Liberty Hill has come a long way
The good people of Liberty Hill have more than made up for that homeless season by constructing a 5,000-seat stadium/sports complex that is part of a $86 million bond package that includes a new school.
Tiger fans will get an up close and personal glimpse of the Panthers’ new digs when the Tigers travel to Liberty Hill Friday night as part of homecoming festivities.
The complex includes an eightlane track, two practice fields, baseball and softball fields, tennis courts, field houses, weight rooms and concession stands.
The 96-acre site stands off Highway 29, just down the road from the old “new” school and football field where seating was at a premium.
The community went five years without a high school in the early 1970s and when they were re-accredited, football coach Charlie Braun and some local citizens built up the 1,500-seat football stadium in their free time, constructing a press box and adding wooden bleachers as hey went.
Once considered a basketball school, that all changed with the arrival of Jerry Vance in 1999 and Liberty Hill has become one of the most consistent football programs in the state, capturing back-to-back state championships in 2006 and 2007, thus creating a frenzy for seating at their crowded stadium.
Part of the reason for the massive expansion is that Liberty Hill administrators are anticipating a move up to Class 4A at the next UIL realignment.
They’ll be more than ready.
Unfortunately, the Panthers were bested in their debut at their new surroundings, falling to Giddings 21-20.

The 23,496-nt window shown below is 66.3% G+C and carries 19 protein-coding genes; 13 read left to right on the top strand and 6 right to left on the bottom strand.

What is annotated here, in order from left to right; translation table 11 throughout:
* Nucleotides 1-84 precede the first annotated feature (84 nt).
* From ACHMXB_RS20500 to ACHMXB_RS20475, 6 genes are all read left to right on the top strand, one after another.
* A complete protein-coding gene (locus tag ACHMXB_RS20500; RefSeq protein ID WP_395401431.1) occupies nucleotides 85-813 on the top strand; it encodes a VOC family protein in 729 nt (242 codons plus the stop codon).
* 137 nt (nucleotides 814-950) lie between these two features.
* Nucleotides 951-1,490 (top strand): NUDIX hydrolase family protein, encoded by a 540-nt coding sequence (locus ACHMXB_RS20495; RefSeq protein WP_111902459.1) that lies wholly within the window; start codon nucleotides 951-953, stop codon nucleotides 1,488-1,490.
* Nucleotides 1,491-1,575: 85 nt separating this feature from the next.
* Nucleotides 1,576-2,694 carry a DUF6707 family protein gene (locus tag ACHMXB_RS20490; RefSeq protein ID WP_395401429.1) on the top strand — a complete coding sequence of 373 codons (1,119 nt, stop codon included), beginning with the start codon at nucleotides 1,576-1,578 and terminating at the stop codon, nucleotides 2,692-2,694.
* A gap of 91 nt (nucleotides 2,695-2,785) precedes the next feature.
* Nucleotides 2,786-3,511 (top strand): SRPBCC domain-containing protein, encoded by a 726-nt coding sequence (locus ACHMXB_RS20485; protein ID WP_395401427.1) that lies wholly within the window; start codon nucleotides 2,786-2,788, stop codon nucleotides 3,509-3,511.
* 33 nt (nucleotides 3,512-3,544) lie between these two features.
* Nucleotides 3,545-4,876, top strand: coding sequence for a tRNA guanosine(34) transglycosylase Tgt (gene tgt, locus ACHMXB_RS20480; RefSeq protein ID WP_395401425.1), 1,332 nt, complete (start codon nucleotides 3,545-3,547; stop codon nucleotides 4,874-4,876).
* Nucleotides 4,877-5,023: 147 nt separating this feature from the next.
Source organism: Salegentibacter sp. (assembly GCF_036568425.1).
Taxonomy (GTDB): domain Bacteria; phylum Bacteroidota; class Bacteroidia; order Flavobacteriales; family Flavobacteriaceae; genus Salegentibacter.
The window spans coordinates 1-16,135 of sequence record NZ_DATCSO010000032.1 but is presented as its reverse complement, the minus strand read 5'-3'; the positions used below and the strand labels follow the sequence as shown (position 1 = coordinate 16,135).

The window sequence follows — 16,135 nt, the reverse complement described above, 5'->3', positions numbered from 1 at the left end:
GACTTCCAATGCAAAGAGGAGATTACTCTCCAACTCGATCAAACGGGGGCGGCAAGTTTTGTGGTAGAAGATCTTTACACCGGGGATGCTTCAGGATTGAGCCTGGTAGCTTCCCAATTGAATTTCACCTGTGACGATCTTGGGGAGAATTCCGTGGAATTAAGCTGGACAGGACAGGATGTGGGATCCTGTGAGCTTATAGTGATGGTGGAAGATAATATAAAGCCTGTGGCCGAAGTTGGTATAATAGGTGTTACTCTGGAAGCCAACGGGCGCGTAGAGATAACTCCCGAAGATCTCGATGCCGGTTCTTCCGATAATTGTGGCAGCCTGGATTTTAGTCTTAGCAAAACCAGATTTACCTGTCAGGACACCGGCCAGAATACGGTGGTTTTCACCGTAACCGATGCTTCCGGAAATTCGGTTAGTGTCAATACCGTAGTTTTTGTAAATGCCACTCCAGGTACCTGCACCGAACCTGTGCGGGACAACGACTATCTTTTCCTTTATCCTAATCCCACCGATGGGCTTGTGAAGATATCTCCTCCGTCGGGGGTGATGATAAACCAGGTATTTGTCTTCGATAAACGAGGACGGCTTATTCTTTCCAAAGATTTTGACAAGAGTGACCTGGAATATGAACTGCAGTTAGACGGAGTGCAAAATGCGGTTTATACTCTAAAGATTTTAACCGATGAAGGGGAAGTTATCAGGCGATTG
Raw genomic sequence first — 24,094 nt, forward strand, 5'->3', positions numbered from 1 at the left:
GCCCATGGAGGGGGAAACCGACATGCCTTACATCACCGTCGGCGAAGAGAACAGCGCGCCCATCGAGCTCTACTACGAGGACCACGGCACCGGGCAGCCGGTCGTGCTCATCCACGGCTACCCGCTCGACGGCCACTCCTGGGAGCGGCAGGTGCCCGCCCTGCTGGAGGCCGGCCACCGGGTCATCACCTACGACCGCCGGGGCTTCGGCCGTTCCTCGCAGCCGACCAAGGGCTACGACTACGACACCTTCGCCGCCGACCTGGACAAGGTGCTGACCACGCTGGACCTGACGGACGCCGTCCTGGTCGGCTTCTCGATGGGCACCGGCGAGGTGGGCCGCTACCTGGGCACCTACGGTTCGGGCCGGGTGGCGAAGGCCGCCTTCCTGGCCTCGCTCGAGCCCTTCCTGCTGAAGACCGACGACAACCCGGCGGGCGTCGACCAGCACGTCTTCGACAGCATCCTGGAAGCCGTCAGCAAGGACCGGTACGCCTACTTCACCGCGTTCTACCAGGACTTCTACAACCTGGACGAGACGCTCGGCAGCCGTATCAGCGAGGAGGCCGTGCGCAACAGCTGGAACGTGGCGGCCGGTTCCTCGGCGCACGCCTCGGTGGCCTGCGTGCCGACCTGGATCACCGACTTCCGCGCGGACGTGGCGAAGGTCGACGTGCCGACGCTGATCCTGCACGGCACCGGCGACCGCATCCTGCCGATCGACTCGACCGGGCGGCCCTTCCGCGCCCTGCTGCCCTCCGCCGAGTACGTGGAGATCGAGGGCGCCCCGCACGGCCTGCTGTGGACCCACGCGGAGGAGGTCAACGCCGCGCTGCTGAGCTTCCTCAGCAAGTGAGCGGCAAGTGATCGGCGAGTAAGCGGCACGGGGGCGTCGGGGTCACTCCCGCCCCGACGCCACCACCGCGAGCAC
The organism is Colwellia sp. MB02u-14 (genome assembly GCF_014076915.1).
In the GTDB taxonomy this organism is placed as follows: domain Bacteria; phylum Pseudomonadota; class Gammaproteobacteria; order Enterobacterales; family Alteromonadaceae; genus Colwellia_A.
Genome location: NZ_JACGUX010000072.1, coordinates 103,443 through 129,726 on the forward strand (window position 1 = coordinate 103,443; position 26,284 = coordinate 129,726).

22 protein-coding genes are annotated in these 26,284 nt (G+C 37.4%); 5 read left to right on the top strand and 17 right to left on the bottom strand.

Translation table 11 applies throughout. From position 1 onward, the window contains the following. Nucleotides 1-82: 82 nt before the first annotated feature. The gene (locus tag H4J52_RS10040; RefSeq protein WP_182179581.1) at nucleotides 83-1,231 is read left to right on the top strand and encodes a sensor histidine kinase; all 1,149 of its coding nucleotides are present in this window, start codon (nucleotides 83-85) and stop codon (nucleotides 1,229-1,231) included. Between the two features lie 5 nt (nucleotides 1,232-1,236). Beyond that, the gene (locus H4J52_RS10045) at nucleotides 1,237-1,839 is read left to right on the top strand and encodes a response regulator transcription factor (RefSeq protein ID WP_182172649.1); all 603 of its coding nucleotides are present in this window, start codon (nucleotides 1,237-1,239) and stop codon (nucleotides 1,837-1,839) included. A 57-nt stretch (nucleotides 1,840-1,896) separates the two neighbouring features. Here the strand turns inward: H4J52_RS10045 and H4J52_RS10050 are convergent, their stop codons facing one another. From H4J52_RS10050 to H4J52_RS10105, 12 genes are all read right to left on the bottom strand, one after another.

Liberty Hill has rebounded to win two straight, 20- 6 over Hondo and 54-12 over Smithville last week.
A member of District 8-3A, considered the toughest in Class 3A, the Panthers are coming off a rare season in which they did not reach the playoffs after a 6-4 mark.
Liberty Hill stills lives and dies by the Wing-T and is led by fullback Nick Barrios who has rambled for 368 yards.
The Panthers feature four running backs with over 100 yards each as they average 317 yards on the ground a game.
New quarterback Tyler Vickers has completed 4-of-8 passes for 68 yards on the season and has been picked off twice. All but one of the passes came against Smithville last week.
• Ladontice Coates’ 89-yard return for a touchdown off the opening kickoff was impressive, but is way down the list of the longest in school history. Tony Brooks holds the record with a 97-yarder against Caldwell in 1984. Here’s a look at the list:
Longest kickoff returns 97 Tony Brooks vs. Caldwell 1984 92 Dailynn Ramey vs. Navasota 2011 91 Jamal Williams vs. Troy 2002 91 Will Ray vs. Copperas Cove 1971 90 Br yan Washington vs. Cald. 2001 90 P.J. Williams vs. Robinson 1994 90 Don Wesley vs. Caldwell 1977 89 Ladontice Coates vs. Cam. 2013 86 Kim Locklin vs. Madisonville 1979
• Tyler Prazak registered three sacks against Cameron which would fall behind Austin January on the all-time list. January— a first-team all-state selection— rang up seven against Manor in 2005. Prazak has a team-high five on the season.
• Preston Ehler led the Tigers in tackles against Cameron with 12, followed by Prazak and Austin Caffey with eight each. Somari Wright led Cameron with 12. Ehler also leads the Tigers on the season with 24 stops.
• The Tigers played without starting right tackle Dedrick Page who was on crutches with a broken foot. Page will be out at least three more weeks. Jakob Moreland, who also starts on defense, started in his place. Others who are injured but expected to play include: Pete Heintze (high ankle sprain), Elijah Brooks (turf toe), Dailynn Ramey (shoulder), Kristian White, (ankle), Ramsey Zinn (knee), Darius Ford (ankle) and Javier Mayberry (concussion).
• Despite the audacity of Navasota’s 83- 0 thrashing of Houston Sterling, Rattler coach Lee Fedora did show some mercy as his team led 83-0 by the end of the third quarter.
• Navasota (3-0) was the only District 18-3A to chalk up a win Friday as all the remaining league teams have identical records of 1-2. All five league teams play on the road this week.